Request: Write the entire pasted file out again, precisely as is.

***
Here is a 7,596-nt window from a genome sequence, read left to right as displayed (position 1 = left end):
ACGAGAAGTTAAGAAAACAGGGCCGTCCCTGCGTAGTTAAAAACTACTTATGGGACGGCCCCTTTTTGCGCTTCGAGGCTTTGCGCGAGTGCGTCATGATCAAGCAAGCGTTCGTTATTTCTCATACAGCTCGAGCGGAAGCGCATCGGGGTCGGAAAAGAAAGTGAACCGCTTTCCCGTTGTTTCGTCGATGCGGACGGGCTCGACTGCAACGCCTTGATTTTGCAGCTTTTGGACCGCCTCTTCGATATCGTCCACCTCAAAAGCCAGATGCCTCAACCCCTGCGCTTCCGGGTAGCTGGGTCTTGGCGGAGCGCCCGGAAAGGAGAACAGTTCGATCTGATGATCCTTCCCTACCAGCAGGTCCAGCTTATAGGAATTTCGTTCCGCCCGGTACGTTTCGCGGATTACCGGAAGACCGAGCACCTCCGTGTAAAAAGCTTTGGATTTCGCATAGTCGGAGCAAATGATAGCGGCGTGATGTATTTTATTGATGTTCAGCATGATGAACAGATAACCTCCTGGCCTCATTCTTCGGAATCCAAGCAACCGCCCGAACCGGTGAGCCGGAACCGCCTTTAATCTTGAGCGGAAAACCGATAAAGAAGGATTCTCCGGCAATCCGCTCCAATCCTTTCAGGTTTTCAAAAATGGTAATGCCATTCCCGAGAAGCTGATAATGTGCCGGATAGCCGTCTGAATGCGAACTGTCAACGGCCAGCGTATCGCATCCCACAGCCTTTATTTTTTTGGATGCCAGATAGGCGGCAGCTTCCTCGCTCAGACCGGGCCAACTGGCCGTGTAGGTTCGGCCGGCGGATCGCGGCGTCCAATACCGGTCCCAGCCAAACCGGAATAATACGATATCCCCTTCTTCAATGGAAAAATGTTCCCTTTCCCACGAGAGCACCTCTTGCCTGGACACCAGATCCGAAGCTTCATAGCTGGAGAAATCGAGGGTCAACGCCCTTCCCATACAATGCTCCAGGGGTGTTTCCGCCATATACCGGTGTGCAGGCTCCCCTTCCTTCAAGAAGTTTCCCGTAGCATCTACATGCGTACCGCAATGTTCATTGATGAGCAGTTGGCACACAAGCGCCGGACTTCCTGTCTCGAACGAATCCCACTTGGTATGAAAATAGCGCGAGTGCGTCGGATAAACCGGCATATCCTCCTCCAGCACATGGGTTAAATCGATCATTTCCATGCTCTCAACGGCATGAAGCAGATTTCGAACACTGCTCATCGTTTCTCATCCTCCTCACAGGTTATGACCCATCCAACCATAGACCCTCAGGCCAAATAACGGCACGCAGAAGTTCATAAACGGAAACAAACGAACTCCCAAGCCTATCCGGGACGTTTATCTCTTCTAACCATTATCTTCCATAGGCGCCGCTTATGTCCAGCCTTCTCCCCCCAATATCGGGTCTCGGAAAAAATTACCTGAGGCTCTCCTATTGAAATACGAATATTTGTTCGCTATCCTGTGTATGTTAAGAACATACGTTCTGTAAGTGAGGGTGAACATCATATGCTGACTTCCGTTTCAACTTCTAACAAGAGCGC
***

Here is a 7,596-nt window from a genome sequence, read left to right as displayed (position 1 = left end):
ACGAGAAGTTAAGAAAACAGGGCCGTCCCTGCGTAGTTAAAAACTACTTATGGGACGGCCCCTTTTTGCGCTTCGAGGCTTTGCGCGAGTGCGTCATGATCAAGCAAGCGTTCGTTATTTCTCATACAGCTCGAGCGGAAGCGCATCGGGGTCGGAAAAGAAAGTGAACCGCTTTCCCGTTGTTTCGTCGATGCGGACGGGCTCGACTGCAACGCCTTGATTTTGCAGCTTTTGGACCGCCTCTTCGATATCGTCCACCTCAAAAGCCAGATGCCTCAACCCCTGCGCTTCCGGGTAGCTGGGTCTTGGCGGAGCGCCCGGAAAGGAGAACAGTTCGATCTGATGATCCTTCCCTACCAGCAGGTCCAGCTTATAGGAATTTCGTTCCGCCCGGTACGTTTCGCGGATTACCGGAAGACCGAGCACCTCCGTGTAAAAAGCTTTGGATTTCGCATAGTCGGAGCAAATGATAGCGGCGTGATGTATTTTATTGATGTTCAGCATGATGAACAGATAACCTCCTGGCCTCATTCTTCGGAATCCAAGCAACCGCCCGAACCGGTGAGCCGGAACCGCCTTTAATCTTGAGCGGAAAACCGATAAAGAAGGATTCTCCGGCAATCCGCTCCAATCCTTTCAGGTTTTCAAAAATGGTAATGCCATTCCCGAGAAGCTGATAATGTGCCGGATAGCCGTCTGAATGCGAACTGTCAACGGCCAGCGTATCGCATCCCACAGCCTTTATTTTTTTGGATGCCAGATAGGCGGCAGCTTCCTCGCTCAGACCGGGCCAACTGGCCGTGTAGGTTCGGCCGGCGGATCGCGGCGTCCAATACCGGTCCCAGCCAAACCGGAATAATACGATATCCCCTTCTTCAATGGAAAAATGTTCCCTTTCCCACGAGAGCACCTCTTGCCTGGACACCAGATCCGAAGCTTCATAGCTGGAGAAATCGAGGGTCAACGCCCTTCCCATACAATGCTCCAGGGGTGTTTCCGCCATATACCGGTGTGCAGGCTCCCCTTCCTTCAAGAAGTTTCCCGTAGCATCTACATGCGTACCGCAATGTTCATTGATGAGCAGTTGGCACACAAGCGCCGGACTTCCTGTCTCGAACGAATCCCACTTGGTATGAAAATAGCGCGAGTGCGTCGGATAAACCGGCATATCCTCCTCCAGCACATGGGTTAAATCGATCATTTCCATGCTCTCAACGGCATGAAGCAGATTTCGAACACTGCTCATCGTTTCTCATCCTCCTCACAGGTTATGACCCATCCAACCATAGACCCTCAGGCCAAATAACGGCACGCAGAAGTTCATAAACGGAAACAAACGAACTCCCAAGCCTATCCGGGACGTTTATCTCTTCTAACCATTATCTTCCATAGGCGCCGCTTATGTCCAGCCTTCTCCCCCCAATATCGGGTCTCGGAAAAAATTACCTGAGGCTCTCCTATTGAAATACGAATATTTGTTCGCTATCCTGTGTATGTTAAGAACATACGTTCTGTAAGTGAGGGTGAACATCATATGCTGACTTCCGTTTCAACTTCTAACAAGAGCGC